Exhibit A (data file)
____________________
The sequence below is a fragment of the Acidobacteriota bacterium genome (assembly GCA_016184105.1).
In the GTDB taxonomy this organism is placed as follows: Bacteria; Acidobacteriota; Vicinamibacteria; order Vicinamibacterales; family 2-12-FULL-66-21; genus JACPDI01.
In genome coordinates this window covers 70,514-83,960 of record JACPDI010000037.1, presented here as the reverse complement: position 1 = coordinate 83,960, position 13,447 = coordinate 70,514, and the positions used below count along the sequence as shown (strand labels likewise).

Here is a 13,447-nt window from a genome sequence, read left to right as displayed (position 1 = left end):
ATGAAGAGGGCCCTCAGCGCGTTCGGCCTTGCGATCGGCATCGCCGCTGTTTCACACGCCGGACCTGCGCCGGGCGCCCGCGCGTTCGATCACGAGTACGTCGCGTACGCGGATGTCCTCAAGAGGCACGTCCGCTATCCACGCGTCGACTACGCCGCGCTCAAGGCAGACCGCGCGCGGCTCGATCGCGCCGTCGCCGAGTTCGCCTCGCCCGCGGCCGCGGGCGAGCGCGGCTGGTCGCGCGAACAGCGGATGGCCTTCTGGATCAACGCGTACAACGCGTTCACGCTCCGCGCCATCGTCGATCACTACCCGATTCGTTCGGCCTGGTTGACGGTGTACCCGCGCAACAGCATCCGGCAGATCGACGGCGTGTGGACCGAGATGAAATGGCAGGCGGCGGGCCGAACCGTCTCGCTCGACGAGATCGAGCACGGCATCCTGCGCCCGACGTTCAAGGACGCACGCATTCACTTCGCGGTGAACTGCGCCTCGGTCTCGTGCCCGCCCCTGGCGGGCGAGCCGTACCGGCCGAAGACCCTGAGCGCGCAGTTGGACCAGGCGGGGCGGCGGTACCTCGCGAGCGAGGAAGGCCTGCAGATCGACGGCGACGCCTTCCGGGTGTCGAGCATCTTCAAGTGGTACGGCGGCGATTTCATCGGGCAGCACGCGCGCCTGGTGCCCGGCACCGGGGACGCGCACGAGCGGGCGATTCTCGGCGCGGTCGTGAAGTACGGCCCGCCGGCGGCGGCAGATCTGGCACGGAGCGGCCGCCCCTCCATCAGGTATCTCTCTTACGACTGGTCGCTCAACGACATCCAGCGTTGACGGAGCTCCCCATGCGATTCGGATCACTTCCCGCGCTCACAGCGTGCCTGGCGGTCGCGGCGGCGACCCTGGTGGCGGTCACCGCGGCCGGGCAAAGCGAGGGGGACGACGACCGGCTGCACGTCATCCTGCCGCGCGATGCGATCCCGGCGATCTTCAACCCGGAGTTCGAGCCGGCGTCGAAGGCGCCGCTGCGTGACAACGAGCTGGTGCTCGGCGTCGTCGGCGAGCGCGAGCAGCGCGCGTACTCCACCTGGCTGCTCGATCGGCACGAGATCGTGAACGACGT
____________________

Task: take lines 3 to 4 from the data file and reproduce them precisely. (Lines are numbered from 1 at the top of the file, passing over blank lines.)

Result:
In genome coordinates this window covers 70,514-83,960 of record JACPDI010000037.1, presented here as the reverse complement: position 1 = coordinate 83,960, position 13,447 = coordinate 70,514, and the positions used below count along the sequence as shown (strand labels likewise).

Here is a 13,447-nt window from a genome sequence, read left to right as displayed (position 1 = left end):